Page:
The fun continues for Ford (NYSE: F ) in Europe, where by "fun" I mean "misery": The Blue Oval's sales in the 19 markets it counts in Europe fell 22% in January, a much greater drop than the market's overall average.
The problem is simple: Tough economic conditions continue to keep buyers away from showrooms. Ford in particular is seeing steeper sales declines than some of its rivals in part because of its reluctance to slash prices; a business decision that makes good long-term sense but hurts right now.
Worse, Ford's European sales misery isn't likely to lift any time soon, as signs suggest that the market could be getting even worse.
A tough market may be getting even tougher
The Association of European Carmakers said that auto sales in Europe fell 8.5% in January, with total sales making it the slowest January for European auto sales since 1990. Auto sales in Europe hit a 17-year low in 2012, and are expected to fall again in 2013.
The problem of the moment: Germany. The German economy has been relatively healthy compared to most of its European peers, but signs – at least for new-car sales – are turning grim. While sales held relatively steady through much of the last year, they have turned downward in 2013, falling 8.6% in January.
That could well accelerate the European car market's decline in 2013. But despite the woes in Germany – where Ford has almost 6% of the market -- all is not awful for Blue Oval.
Some successes for Ford amid the wreckage
Despite the scary-looking double-digit sales declines it has posted in recent months, Ford has held on to its market position. It's still the No. 2 automaker in Europe after Volkswagen (NASDAQOTH: VLKAY ) , and it's still the market leader in both cars and total vehicles in the United Kingdom.
Ford even had a small victory to celebrate in Europe in January. Its share of the commercial vehicle market rose to 8.7%, up 1.6 percentage points from last year, on strong sales of the new Transit Custom commercial van.
Ford is also seeing strong results from its new B-Max, a Europe-only mini-minivan that shares a platform with the subcompact Fiesta sedan, and for the just-refreshed Fiesta and new Kuga SUV. (In all but name, the Kuga is identical to the new-generation Ford Escape SUV introduced here last year.)
But none of this makes up for the essential facts: Ford lost $1.75 billion in Europe last year, and its struggles are continuing – though as Ford's PR crew pointed out on Tuesday, help is already on the way.
Ford's plan for Europe is starting to unfold
Ford's plan to restore its European operation to profitability has three parts, all inspired by Ford's recent success in turning around its (now wildly profitable, at least by car-biz standards) North American operation:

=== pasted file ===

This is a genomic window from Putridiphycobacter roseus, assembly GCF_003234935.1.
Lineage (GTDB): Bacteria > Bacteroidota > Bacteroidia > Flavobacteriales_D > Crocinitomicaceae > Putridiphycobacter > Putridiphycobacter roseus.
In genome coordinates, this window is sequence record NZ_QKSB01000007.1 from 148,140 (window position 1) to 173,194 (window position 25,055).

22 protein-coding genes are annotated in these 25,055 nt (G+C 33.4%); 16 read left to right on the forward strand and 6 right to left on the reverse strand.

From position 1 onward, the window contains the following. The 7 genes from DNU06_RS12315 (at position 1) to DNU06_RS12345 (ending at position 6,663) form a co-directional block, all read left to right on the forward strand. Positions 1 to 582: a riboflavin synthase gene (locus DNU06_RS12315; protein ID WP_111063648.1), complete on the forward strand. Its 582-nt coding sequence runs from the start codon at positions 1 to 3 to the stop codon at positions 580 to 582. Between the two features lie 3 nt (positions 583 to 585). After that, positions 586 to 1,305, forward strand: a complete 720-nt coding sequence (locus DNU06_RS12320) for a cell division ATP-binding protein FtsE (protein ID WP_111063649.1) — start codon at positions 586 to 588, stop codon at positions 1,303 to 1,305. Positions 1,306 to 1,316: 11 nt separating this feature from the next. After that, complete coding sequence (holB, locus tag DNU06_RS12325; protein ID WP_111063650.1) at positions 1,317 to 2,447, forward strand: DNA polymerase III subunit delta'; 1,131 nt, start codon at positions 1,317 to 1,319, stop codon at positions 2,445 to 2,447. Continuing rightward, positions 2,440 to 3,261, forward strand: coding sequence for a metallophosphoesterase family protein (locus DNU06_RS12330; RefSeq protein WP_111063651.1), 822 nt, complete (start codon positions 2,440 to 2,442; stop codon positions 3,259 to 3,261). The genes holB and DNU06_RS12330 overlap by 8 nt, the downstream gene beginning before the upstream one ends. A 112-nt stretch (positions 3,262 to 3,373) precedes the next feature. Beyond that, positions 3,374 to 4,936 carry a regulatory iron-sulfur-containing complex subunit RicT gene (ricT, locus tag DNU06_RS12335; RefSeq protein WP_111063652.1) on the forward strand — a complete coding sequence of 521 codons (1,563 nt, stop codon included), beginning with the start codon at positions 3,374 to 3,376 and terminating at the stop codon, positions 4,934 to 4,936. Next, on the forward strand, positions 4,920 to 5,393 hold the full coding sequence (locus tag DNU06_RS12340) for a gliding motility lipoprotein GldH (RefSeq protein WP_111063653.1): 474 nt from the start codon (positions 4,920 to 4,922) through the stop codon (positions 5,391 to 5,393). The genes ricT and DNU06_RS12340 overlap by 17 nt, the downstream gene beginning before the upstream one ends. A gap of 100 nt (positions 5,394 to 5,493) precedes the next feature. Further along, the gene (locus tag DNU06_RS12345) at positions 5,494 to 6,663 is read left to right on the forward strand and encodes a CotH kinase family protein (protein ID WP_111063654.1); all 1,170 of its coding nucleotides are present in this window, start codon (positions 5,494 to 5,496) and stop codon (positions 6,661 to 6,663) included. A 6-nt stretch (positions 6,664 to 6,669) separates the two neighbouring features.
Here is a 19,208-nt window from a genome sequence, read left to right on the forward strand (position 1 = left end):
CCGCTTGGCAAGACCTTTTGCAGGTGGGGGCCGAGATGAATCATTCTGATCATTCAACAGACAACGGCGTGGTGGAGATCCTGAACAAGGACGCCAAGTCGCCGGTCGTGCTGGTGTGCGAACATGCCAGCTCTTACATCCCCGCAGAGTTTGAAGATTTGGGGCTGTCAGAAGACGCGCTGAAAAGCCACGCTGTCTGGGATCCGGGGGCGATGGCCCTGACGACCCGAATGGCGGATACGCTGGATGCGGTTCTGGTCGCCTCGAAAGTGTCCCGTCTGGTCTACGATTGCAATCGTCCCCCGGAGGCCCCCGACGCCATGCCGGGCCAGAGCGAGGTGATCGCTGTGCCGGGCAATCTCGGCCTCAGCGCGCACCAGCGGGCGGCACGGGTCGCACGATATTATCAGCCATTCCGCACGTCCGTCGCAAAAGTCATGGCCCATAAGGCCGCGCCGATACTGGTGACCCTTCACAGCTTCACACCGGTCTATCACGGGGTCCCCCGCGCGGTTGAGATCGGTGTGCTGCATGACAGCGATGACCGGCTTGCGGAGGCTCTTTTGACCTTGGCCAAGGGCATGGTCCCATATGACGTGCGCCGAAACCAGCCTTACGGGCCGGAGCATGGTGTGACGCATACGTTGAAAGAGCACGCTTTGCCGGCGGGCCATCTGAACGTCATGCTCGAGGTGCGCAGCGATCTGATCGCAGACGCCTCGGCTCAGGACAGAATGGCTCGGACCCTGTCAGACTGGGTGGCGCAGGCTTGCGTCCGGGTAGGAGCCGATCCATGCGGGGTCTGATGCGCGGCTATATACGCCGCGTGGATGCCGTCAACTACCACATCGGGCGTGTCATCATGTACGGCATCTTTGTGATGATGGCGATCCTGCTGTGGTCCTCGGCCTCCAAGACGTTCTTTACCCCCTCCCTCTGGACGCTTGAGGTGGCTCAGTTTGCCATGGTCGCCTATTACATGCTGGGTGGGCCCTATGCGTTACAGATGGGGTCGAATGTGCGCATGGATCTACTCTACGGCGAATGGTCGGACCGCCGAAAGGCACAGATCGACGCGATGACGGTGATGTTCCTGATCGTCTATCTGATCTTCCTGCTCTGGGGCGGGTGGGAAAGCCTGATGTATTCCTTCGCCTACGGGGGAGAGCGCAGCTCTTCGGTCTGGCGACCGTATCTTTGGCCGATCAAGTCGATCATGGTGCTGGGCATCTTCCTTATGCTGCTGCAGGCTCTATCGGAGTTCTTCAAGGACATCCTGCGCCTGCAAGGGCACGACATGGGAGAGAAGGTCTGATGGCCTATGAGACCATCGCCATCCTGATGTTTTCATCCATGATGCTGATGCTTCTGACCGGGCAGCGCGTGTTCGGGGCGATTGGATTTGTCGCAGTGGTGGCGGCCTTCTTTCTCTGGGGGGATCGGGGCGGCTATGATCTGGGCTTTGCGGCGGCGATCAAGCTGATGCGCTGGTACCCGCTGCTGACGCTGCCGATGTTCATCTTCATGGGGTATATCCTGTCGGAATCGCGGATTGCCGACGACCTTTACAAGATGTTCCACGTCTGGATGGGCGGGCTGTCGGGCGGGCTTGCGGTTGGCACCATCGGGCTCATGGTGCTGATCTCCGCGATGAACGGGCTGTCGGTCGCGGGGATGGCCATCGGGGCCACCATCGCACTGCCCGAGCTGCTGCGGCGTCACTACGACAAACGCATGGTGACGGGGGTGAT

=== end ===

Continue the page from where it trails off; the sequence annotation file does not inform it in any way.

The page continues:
- Cost reductions, including the planned closure of three Ford factories in Europe (and with more cuts possible, should they be needed);
- A marketing overhaul that will bring Ford's European marketing approach in line with what has worked elsewhere in the world; and
- A slew of new models, many in product categories that Ford has not previously contested in Europe, in hopes of capturing more overall sales and market share even in a contracting market.
Some of those new models – many of which are variations on familiar Ford products – are already en route. The Focus Electric, a sportier version of the Fiesta, the EcoSport (a small SUV based on the Fiesta's platform), and revised versions of the Transit Connect commercial van and the Tourneo Connect, its passenger van counterpart, are all due to debut in Europe this year.
The upshot: Get used to ugly sales updates
Most Ford shareholders who watch the Blue Oval's European results are used to grim sales reports at this point, but we should be clear: They're likely to continue for awhile. With the market set to contract further, and with Ford – like rival General Motors (NYSE: GM ) , which is busy with its own European overhaul – resisting the price-cutting war being waged by the likes of VW and Fiat (NASDAQOTH: FIATY ) , continued slides in market share seem more likely than not, at least for the next few quarters.
The good news is that things are probably going to get quite a bit better for Ford over the next couple of years, even if Europe's auto market continues to stink. Ford's plan for restoring Europe to profitability is a good one, and the company's success with a similar approach in North America means that its chances of success are quite good – good enough, in fact, that I continue to think that the likelihood of a Europe turnaround is a big part of why Ford stock is still a buy at the moment.